“The Psalms of Ascent have been paralleled to a soul getting closer to God.”

“We will move to the next level with God.”

“I don’t want to be too scared to go on with God.”

and finally…

“…to find yourself in a nearness to God that you’ve never been.”

(Do you really think God doesn’t speak?)

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Now What? Continued…

You can read part 1 here.

* * *

Apparently when you ask God, “Now what?” He hears.

Ask and it will be given to you

Apparently when you ask God, “Now what?” He hears.

He sends people to you who say things like:

“Having faith means deciding what your relationship with God is, just the two of you (and his legion of angels who follow you around slapping you upside the head, sometimes just because they’re having a bad day – they have those, too, I assume).”


“Just be you – because He thinks you are pretty f-ing cool and if you be someone else, he’ll send an angel to do that head-whacking thing.”

My friends are angels.

One told me a story of how he had a meltdown after some particularly horrible events. He told me how he told God he wanted “out” even though he didn’t know what that meant. He was a little fearful of what it could mean so he apologized and he had a peace about things that led to him understanding that God invited him to be with people during their times of crisis, that God trusted him to be there for them. That he didn’t have to accept every invitation and if he chose not to accept it, he wouldn’t be punished or scorned or set outside the city gates to gnash his teeth.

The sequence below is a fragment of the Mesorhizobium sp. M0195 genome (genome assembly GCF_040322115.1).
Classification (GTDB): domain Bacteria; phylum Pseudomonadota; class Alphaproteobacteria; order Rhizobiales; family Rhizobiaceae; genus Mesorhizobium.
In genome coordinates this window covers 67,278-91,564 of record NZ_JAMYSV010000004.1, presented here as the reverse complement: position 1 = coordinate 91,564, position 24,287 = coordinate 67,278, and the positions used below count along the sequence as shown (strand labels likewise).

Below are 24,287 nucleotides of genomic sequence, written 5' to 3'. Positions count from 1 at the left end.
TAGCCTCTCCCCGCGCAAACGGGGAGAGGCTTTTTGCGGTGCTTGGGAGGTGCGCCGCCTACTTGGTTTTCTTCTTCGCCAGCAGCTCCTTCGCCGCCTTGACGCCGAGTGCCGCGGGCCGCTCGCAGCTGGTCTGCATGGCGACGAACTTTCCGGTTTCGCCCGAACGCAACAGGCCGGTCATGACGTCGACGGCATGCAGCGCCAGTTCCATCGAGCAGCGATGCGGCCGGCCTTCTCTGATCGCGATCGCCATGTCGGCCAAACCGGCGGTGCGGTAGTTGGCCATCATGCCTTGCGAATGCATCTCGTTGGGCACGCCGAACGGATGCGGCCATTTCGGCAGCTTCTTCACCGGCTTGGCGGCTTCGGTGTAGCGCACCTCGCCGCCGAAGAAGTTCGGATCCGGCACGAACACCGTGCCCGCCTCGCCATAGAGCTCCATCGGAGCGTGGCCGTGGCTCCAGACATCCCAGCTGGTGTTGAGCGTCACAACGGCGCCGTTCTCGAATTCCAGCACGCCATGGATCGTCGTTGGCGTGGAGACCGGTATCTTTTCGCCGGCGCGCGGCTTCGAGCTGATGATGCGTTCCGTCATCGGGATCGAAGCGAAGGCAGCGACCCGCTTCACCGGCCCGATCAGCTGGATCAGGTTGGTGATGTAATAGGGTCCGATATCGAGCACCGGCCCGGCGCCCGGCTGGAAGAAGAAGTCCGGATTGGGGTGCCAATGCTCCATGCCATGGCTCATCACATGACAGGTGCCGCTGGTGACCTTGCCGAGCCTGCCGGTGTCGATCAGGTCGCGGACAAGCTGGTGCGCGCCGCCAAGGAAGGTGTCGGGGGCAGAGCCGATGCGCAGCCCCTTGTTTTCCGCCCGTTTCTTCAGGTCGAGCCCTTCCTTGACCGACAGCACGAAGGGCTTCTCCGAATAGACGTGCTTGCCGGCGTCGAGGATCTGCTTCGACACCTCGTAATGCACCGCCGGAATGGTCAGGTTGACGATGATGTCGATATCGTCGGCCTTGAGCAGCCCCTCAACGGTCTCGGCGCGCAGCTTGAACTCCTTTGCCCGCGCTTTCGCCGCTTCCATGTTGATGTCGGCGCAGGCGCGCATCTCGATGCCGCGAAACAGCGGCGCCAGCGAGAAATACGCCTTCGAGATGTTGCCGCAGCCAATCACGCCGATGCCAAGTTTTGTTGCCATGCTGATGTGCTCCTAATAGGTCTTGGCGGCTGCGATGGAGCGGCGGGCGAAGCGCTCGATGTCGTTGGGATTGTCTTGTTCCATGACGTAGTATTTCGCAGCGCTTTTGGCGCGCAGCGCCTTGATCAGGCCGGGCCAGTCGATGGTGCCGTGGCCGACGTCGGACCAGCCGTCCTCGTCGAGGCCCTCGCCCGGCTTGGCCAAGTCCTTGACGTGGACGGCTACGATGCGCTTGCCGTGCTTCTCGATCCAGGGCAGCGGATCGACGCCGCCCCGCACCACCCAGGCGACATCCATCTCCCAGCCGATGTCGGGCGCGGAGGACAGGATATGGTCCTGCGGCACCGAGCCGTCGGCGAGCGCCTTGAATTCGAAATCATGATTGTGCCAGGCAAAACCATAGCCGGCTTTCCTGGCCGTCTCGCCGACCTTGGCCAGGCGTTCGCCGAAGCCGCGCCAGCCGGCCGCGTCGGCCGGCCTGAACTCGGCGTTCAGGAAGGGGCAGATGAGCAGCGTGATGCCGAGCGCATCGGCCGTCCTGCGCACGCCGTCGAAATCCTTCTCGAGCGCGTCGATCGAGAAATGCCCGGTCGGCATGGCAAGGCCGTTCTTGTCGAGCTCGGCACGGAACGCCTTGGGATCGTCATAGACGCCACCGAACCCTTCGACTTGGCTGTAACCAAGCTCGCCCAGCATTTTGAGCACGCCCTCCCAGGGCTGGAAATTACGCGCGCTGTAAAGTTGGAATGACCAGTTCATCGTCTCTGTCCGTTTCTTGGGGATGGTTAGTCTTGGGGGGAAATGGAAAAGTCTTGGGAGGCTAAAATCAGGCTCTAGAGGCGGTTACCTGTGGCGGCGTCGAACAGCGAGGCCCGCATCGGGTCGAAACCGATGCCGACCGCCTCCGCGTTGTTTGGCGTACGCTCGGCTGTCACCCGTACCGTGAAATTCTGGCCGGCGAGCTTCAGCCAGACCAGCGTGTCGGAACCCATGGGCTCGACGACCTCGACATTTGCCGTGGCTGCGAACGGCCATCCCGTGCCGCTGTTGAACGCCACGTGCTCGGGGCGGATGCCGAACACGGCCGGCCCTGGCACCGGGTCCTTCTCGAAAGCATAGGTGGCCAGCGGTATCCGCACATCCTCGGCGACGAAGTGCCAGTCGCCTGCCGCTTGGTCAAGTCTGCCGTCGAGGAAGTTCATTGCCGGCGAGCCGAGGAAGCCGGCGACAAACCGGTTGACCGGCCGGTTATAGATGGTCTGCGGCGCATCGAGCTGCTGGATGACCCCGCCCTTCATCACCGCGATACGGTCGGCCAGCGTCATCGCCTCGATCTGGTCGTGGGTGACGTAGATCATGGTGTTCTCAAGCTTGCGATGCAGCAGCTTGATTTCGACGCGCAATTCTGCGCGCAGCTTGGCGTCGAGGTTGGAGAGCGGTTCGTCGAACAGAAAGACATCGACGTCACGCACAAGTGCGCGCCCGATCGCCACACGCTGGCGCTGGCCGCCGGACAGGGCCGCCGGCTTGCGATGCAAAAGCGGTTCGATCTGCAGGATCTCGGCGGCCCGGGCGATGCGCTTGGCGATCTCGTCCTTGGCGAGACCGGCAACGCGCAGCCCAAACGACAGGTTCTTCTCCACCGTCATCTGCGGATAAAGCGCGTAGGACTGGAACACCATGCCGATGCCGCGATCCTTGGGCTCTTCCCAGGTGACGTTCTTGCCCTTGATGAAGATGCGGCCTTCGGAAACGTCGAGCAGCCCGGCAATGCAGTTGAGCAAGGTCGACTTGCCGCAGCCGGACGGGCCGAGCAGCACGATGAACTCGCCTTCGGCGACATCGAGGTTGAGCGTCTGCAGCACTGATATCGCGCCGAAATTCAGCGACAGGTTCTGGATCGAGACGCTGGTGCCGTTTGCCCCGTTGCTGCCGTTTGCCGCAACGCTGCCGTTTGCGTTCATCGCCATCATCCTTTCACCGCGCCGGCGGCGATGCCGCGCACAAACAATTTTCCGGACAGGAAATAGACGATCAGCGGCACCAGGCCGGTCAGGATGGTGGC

One humbled me beyond measure by breaking down walls to tell of things not ever shared.

One who has been struggling with this same issue is now emerging from the other side and shining a flashlight back for me, so I can get a glimpse of the path.

…seek and you will find

At a church I’ve never stepped foot in, with women I’ve never met, but also alone, I’ve started a journey. I’d be a liar if I told you I knew that yesterday. There was an inclination, a desire, to work on a Beth Moore Bible study, that was it. No more, no less. It was a comfortable way for me to try this thing with God again.

(God was giggling at his mighty cleverness.)

An S.O.S. was sent out to Twitter and Facebook asking if there was a study starting and another angel told me where to find two of them and using my awesome gift of deduction, I chose the Wednesday night study called Stepping Up.

Stepping Up—a journey through the Psalms of Ascent